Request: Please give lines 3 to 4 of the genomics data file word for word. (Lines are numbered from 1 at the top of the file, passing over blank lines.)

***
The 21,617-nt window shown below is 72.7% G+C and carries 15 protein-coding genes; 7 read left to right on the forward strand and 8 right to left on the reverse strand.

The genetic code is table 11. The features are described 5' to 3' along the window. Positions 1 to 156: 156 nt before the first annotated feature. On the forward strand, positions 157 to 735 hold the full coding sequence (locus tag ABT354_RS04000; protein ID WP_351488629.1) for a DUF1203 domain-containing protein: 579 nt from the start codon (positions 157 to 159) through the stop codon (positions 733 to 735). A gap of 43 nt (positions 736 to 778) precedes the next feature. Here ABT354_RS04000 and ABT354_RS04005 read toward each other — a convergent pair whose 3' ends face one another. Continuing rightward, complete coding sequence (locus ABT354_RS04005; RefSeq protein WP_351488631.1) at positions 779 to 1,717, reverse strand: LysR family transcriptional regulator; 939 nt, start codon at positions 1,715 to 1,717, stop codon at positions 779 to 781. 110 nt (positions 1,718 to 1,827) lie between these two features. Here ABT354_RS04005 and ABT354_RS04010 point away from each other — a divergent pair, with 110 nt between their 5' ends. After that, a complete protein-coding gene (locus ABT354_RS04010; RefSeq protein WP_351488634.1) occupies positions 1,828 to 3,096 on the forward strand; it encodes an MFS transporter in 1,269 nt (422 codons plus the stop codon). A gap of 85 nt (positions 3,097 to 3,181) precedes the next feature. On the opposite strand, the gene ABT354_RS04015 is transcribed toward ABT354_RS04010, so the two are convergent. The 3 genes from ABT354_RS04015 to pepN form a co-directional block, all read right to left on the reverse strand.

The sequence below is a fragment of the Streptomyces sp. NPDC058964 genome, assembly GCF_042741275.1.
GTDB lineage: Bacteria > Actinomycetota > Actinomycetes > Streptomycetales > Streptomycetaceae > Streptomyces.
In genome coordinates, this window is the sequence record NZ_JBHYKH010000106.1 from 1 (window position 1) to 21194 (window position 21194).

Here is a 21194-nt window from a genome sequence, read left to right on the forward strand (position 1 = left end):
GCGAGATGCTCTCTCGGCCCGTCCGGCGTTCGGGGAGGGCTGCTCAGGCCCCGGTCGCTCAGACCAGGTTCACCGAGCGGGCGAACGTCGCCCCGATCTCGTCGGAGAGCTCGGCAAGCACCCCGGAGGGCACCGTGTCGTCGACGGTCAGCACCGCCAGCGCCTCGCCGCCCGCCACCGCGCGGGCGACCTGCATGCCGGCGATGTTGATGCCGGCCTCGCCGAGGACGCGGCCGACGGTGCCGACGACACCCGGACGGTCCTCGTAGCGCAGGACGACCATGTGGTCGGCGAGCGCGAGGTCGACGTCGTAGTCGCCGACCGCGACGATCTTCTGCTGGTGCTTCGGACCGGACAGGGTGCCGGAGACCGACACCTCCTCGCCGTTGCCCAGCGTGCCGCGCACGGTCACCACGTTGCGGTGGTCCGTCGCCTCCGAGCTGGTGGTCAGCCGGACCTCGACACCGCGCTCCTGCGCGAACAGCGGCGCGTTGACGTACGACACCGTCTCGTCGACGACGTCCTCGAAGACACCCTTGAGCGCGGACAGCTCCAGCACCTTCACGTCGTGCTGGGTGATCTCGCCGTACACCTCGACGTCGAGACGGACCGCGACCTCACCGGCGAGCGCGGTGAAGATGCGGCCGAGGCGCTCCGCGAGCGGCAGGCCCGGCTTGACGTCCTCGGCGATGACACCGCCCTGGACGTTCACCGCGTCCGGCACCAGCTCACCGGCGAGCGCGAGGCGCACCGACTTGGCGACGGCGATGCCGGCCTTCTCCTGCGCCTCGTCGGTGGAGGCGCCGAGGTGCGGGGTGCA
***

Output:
The sequence below is a fragment of the Streptomyces sp. NPDC058964 genome, assembly GCF_042741275.1.
GTDB lineage: Bacteria > Actinomycetota > Actinomycetes > Streptomycetales > Streptomycetaceae > Streptomyces.